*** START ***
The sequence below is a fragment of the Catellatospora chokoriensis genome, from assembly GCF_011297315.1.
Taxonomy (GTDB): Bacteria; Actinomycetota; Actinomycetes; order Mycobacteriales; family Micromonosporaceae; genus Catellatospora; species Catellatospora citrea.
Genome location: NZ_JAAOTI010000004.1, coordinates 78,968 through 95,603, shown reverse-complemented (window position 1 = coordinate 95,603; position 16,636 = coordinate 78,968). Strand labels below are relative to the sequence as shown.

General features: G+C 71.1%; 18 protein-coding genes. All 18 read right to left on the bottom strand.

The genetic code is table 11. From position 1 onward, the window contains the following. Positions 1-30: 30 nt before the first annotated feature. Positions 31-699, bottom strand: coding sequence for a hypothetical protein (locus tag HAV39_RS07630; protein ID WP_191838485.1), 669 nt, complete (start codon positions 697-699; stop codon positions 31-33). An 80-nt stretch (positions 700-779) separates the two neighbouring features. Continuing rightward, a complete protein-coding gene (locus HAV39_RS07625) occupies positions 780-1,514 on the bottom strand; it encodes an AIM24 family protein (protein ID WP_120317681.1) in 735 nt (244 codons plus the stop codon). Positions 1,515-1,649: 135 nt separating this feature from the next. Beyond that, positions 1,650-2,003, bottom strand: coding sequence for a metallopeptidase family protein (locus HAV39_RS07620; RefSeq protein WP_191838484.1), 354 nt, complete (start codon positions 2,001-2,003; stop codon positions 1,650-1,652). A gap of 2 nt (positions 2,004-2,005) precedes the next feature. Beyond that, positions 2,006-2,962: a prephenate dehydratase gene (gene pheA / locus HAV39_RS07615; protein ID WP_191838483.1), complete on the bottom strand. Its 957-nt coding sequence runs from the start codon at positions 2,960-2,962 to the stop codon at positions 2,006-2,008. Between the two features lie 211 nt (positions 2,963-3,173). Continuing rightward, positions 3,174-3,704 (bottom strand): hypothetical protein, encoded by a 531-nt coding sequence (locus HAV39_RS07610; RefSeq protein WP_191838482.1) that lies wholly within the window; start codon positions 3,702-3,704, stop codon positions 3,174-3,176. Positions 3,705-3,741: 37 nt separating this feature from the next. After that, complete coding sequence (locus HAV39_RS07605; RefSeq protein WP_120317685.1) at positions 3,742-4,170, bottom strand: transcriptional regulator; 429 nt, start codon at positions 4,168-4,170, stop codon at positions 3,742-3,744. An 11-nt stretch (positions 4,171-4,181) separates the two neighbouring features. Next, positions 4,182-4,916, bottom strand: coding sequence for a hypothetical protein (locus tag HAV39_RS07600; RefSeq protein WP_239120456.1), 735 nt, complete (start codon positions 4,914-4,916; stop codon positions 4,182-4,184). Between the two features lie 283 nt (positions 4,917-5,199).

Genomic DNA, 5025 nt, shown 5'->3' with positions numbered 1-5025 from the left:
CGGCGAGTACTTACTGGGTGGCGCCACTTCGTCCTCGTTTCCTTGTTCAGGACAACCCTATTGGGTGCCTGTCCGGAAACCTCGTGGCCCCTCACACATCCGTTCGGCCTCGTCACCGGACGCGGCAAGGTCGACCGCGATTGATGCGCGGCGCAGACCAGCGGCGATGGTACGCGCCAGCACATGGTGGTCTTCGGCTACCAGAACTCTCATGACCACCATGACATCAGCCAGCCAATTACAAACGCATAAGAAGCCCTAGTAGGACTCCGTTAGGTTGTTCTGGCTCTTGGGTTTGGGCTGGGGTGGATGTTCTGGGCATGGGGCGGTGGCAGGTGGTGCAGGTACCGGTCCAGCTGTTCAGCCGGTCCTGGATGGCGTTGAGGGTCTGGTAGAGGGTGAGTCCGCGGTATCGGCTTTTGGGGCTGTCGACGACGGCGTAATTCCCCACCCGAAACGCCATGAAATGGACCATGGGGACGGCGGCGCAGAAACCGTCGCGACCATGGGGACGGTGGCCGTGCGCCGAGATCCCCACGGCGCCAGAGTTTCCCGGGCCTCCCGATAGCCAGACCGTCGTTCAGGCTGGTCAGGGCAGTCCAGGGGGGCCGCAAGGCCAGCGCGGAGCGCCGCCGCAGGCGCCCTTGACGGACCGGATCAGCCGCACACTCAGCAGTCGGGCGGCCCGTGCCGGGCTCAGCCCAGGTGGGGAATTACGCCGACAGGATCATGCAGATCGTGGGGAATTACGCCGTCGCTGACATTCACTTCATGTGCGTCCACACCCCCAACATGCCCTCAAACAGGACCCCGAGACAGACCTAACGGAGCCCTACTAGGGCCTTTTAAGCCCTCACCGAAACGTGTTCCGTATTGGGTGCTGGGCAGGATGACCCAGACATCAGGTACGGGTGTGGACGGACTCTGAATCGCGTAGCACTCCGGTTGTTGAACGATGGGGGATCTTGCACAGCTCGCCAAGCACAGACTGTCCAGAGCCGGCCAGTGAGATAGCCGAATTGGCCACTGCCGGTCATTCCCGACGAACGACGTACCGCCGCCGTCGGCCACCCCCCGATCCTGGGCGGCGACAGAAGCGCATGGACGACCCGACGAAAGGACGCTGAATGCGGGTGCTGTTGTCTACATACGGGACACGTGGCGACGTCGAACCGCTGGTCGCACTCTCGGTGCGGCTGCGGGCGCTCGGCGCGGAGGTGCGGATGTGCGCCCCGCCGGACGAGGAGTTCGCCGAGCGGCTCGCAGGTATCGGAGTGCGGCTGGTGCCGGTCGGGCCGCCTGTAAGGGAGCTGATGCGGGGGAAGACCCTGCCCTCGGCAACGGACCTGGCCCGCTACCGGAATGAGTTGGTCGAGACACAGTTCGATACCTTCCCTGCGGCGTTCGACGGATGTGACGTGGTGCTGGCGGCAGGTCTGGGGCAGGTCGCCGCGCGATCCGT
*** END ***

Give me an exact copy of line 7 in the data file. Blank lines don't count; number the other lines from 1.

CGGCGAGTACTTACTGGGTGGCGCCACTTCGTCCTCGTTTCCTTGTTCAGGACAACCCTATTGGGTGCCTGTCCGGAAACCTCGTGGCCCCTCACACATCCGTTCGGCCTCGTCACCGGACGCGGCAAGGTCGACCGCGATTGATGCGCGGCGCAGACCAGCGGCGATGGTACGCGCCAGCACATGGTGGTCTTCGGCTACCAGAACTCTCATGACCACCATGACATCAGCCAGCCAATTACAAACGCATAAGAAGCCCTAGTAGGACTCCGTTAGGTTGTTCTGGCTCTTGGGTTTGGGCTGGGGTGGATGTTCTGGGCATGGGGCGGTGGCAGGTGGTGCAGGTACCGGTCCAGCTGTTCAGCCGGTCCTGGATGGCGTTGAGGGTCTGGTAGAGGGTGAGTCCGCGGTATCGGCTTTTGGGGCTGTCGACGACGGCGTAATTCCCCACCCGAAACGCCATGAAATGGACCATGGGGACGGCGGCGCAGAAACCGTCGCGACCATGGGGACGGTGGCCGTGCGCCGAGATCCCCACGGCGCCAGAGTTTCCCGGGCCTCCCGATAGCCAGACCGTCGTTCAGGCTGGTCAGGGCAGTCCAGGGGGGCCGCAAGGCCAGCGCGGAGCGCCGCCGCAGGCGCCCTTGACGGACCGGATCAGCCGCACACTCAGCAGTCGGGCGGCCCGTGCCGGGCTCAGCCCAGGTGGGGAATTACGCCGACAGGATCATGCAGATCGTGGGGAATTACGCCGTCGCTGACATTCACTTCATGTGCGTCCACACCCCCAACATGCCCTCAAACAGGACCCCGAGACAGACCTAACGGAGCCCTACTAGGGCCTTTTAAGCCCTCACCGAAACGTGTTCCGTATTGGGTGCTGGGCAGGATGACCCAGACATCAGGTACGGGTGTGGACGGACTCTGAATCGCGTAGCACTCCGGTTGTTGAACGATGGGGGATCTTGCACAGCTCGCCAAGCACAGACTGTCCAGAGCCGGCCAGTGAGATAGCCGAATTGGCCACTGCCGGTCATTCCCGACGAACGACGTACCGCCGCCGTCGGCCACCCCCCGATCCTGGGCGGCGACAGAAGCGCATGGACGACCCGACGAAAGGACGCTGAATGCGGGTGCTGTTGTCTACATACGGGACACGTGGCGACGTCGAACCGCTGGTCGCACTCTCGGTGCGGCTGCGGGCGCTCGGCGCGGAGGTGCGGATGTGCGCCCCGCCGGACGAGGAGTTCGCCGAGCGGCTCGCAGGTATCGGAGTGCGGCTGGTGCCGGTCGGGCCGCCTGTAAGGGAGCTGATGCGGGGGAAGACCCTGCCCTCGGCAACGGACCTGGCCCGCTACCGGAATGAGTTGGTCGAGACACAGTTCGATACCTTCCCTGCGGCGTTCGACGGATGTGACGTGGTGCTGGCGGCAGGTCTGGGGCAGGTCGCCGCGCGATCCGT